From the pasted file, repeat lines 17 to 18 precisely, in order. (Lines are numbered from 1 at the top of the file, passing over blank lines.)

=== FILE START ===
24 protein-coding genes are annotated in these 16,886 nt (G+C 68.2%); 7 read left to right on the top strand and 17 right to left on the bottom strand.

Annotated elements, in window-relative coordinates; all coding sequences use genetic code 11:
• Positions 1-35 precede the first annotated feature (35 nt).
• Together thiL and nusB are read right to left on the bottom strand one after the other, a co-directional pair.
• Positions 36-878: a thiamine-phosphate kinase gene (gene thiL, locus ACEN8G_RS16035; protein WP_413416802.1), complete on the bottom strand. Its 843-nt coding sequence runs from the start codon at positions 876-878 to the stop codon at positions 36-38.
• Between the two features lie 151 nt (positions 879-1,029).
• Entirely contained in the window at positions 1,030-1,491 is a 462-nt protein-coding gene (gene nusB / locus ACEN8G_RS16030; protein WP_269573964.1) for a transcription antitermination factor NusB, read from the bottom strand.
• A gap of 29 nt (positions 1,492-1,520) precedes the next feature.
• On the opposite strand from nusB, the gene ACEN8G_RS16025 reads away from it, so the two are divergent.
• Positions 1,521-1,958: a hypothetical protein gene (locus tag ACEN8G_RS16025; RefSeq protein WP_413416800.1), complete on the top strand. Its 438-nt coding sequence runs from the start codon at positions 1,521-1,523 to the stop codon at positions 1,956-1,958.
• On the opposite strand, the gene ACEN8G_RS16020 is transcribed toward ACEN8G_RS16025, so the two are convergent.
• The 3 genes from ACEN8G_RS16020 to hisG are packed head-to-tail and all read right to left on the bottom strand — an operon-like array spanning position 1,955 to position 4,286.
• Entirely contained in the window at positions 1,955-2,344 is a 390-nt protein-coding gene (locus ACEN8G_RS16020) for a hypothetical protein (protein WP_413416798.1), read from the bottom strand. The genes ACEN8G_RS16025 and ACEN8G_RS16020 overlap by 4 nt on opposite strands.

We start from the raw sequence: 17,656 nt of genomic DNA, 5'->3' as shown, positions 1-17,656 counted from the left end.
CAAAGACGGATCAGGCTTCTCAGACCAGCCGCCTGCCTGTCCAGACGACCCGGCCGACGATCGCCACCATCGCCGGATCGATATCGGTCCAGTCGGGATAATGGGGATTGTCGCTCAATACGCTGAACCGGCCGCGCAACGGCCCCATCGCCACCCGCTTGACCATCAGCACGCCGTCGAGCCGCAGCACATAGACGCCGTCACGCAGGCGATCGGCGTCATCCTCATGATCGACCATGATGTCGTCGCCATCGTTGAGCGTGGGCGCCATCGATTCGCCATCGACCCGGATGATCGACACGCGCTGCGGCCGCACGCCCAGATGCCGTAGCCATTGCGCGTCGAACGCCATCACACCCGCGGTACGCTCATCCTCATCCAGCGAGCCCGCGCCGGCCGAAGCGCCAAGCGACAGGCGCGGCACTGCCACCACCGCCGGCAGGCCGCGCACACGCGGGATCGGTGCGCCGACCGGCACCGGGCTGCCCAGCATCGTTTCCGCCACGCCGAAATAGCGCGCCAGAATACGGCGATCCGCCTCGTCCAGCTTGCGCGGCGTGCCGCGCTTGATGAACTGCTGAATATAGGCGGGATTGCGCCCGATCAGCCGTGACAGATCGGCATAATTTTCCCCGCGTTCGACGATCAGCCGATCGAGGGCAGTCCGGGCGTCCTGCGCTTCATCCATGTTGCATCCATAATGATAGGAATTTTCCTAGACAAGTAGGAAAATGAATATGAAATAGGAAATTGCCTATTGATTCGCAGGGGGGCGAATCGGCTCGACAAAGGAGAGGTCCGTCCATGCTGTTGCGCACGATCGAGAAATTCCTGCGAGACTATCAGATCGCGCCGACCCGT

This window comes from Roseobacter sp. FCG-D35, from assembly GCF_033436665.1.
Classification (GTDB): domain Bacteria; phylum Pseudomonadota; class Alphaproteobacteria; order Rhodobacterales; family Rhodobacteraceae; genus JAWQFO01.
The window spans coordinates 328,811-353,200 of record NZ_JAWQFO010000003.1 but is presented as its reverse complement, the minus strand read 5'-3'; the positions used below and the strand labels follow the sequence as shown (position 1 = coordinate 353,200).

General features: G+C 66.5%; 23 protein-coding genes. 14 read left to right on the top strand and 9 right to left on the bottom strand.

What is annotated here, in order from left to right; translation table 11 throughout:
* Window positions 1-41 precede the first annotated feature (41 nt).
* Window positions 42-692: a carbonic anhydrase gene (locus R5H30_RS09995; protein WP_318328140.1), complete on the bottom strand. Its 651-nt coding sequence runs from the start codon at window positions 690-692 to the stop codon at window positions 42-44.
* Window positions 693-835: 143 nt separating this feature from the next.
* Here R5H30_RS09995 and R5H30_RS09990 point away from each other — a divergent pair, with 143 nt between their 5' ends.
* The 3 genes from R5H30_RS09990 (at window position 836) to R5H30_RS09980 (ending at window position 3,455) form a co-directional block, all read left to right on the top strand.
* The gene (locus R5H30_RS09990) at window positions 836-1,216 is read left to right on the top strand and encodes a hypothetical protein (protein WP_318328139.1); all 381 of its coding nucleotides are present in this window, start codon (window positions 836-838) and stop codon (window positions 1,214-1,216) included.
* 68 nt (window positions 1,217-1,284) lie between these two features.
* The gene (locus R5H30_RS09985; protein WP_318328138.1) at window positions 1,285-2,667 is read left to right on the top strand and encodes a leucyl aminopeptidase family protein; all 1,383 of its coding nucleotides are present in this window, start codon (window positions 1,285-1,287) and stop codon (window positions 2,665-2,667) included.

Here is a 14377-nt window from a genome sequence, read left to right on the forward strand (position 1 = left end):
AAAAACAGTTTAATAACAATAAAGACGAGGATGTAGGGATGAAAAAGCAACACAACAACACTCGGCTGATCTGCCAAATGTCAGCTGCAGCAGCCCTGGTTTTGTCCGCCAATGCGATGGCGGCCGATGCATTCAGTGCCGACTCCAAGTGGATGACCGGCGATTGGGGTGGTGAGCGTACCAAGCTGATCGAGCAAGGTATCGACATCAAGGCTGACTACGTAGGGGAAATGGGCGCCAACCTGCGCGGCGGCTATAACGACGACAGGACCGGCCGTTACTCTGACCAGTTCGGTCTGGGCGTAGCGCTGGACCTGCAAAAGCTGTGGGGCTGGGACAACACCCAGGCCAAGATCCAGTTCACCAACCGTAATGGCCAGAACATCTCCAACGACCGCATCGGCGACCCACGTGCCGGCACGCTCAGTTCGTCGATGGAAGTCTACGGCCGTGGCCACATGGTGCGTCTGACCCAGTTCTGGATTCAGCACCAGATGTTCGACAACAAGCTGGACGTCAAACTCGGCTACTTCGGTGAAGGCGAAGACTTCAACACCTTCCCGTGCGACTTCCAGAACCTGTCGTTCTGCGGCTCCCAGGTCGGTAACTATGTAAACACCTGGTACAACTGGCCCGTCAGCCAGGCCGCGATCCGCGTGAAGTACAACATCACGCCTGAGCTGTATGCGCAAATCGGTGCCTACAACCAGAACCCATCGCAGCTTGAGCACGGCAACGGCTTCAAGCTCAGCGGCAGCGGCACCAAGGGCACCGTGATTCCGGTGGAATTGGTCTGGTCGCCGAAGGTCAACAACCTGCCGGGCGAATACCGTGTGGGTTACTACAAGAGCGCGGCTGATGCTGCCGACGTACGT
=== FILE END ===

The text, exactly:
Classification (GTDB): domain Bacteria; phylum Pseudomonadota; class Alphaproteobacteria; order Rhodobacterales; family Rhodobacteraceae; genus JAWQFO01.
The window spans coordinates 328,811-353,200 of record NZ_JAWQFO010000003.1 but is presented as its reverse complement, the minus strand read 5'-3'; the positions used below and the strand labels follow the sequence as shown (position 1 = coordinate 353,200).